The Julius B. Richmond AAP/FAMRI Scholarship Program provides postdoctoral fellowship support for academic general pediatricians and sub-specialists working on children's secondhand tobacco smoke exposure and means to reduce such exposure, with the goal of training future leaders in research and community/advocacy focused on the reduction and elimination of children's secondhand tobacco smoke/tobacco exposure. This program provides up to $50,000 for two years ($25,000 per year) for postdoctoral fellows to support their research related to children and secondhand smoke. Projects must be consistent with the goals of the Richmond Center.
Future application cycle information will be posted as it becomes available.
Prevalence and Health Care Costs Attributable to Tobacco Smoke Exposure for Children Hospitalized with Asthma
Kevin Nelson, MD, PhD, FAAP, PI; Department of Pediatrics; University of Utah
The aim of this study is to evaluate the impact of utilizing saliva cotinine testing to accurately assess tobacco smoke exposure (TSE) among hospitalized child asthmatics. Based on saliva cotinine testing, the study will provide an accurate estimate of the TSE prevalence in hospitalized child asthmatics and compare TSE prevalence between hospitalized children categorized as persistent vs. intermittent asthma. This study will specifically determine the impact of TSE on annual asthma-related health care utilization and costs for children in the study population, children with intermittent asthma with positive TSE vs. negative TSE, and children with persistent asthma with positive TSE vs. negative TSE.
Reducing Infants' Exposure to Secondhand Tobacco Smoke: The Role of Prenatal Stress in Resumption of Smoking by Mothers After Delivery
Isabelle von Kohorn, MD, PhD, FAAP, PI; Yale University School of Medicine
This study will measure cumulative prenatal stress, and biomarkers of stress, in pregnant women who quit smoking during pregnancy, and determine whether this stress is a risk factor for resumption of smoking after delivery. Participants will be interviewed pre- and post-natally, and medical records will be reviewed to obtain information regarding medical risk factors and labor/birth information. This study is the first to investigate the relationship between prenatal stress exposure and resumption of smoking, and the results could help in identifying women at risk for resumption of smoking, and therefore exposure of their babies and children to secondhand tobacco smoke.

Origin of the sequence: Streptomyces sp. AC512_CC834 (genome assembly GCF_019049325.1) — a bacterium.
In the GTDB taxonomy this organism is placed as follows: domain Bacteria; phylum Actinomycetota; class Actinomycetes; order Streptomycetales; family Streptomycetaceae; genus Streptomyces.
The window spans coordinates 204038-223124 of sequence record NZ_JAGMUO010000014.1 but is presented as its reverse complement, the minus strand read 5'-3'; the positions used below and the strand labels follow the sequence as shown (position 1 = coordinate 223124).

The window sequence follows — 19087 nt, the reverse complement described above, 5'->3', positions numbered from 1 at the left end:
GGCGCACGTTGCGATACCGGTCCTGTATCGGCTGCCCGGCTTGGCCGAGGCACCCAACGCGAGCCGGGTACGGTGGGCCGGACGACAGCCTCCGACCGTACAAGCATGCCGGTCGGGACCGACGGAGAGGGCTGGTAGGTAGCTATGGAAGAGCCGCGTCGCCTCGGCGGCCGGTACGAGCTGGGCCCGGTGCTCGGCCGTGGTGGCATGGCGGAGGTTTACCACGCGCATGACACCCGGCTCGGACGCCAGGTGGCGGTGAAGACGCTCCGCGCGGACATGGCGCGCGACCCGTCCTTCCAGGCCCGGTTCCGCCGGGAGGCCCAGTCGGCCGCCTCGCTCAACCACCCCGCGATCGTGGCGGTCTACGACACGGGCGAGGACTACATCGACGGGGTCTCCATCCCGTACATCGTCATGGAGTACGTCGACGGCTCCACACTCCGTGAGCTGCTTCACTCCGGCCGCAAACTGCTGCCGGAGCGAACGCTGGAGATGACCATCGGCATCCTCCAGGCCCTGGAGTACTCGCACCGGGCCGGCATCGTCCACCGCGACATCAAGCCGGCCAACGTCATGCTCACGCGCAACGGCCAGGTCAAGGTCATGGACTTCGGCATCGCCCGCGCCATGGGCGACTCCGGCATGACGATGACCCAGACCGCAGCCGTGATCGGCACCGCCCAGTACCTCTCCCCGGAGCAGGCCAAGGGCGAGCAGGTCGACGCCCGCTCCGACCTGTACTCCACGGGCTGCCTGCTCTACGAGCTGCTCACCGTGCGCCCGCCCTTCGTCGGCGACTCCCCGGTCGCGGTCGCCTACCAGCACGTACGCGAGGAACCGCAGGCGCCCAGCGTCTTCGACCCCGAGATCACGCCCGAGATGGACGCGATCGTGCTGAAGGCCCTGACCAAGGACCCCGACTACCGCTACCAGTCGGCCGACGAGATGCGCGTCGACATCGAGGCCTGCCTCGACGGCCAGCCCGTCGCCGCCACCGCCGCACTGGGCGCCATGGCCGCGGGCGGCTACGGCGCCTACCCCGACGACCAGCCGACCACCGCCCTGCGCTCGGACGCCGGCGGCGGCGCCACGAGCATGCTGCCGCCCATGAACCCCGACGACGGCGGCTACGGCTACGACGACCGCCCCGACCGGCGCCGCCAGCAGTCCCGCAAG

Reducing Second Hand Tobacco Smoke Exposure Through Inpatient Interventions
Karen Wilson, MD, MPH, FAAP, PI; University of Rochester/Golisano Children's Hospital at Strong
The study aims to determine the validity of the current standard admission secondhand tobacco smoke exposure assessment compared to a structured assessment and cotinine levels, determine the effectiveness of the inpatient parent smoking cessation initiative on quit rates of secondhand tobacco smoke reduction efforts, and determine whether caregivers of children admitted for "smoking exacerbated" illnesses are more likely to quit smoking following and inpatient intervention, compared with those admitted for other conditions.
The Role of Biomarker Feedback in Reducing Children's Exposure to Environmental Tobacco Smoke
Stephen Wilson, MD, MSc, FAAP, PI; University of Cincinnati
This is a pilot study to test whether providing feedback to parents on their child's biomarkers of tobacco susceptibility (using DNA adduct levels) impacts smoking behaviors, leading to a reduction in their child's exposure to secondhand tobacco smoke. The primary outcome is the child's secondhand tobacco smoke exposure, measured by serum cotinine at three and six months.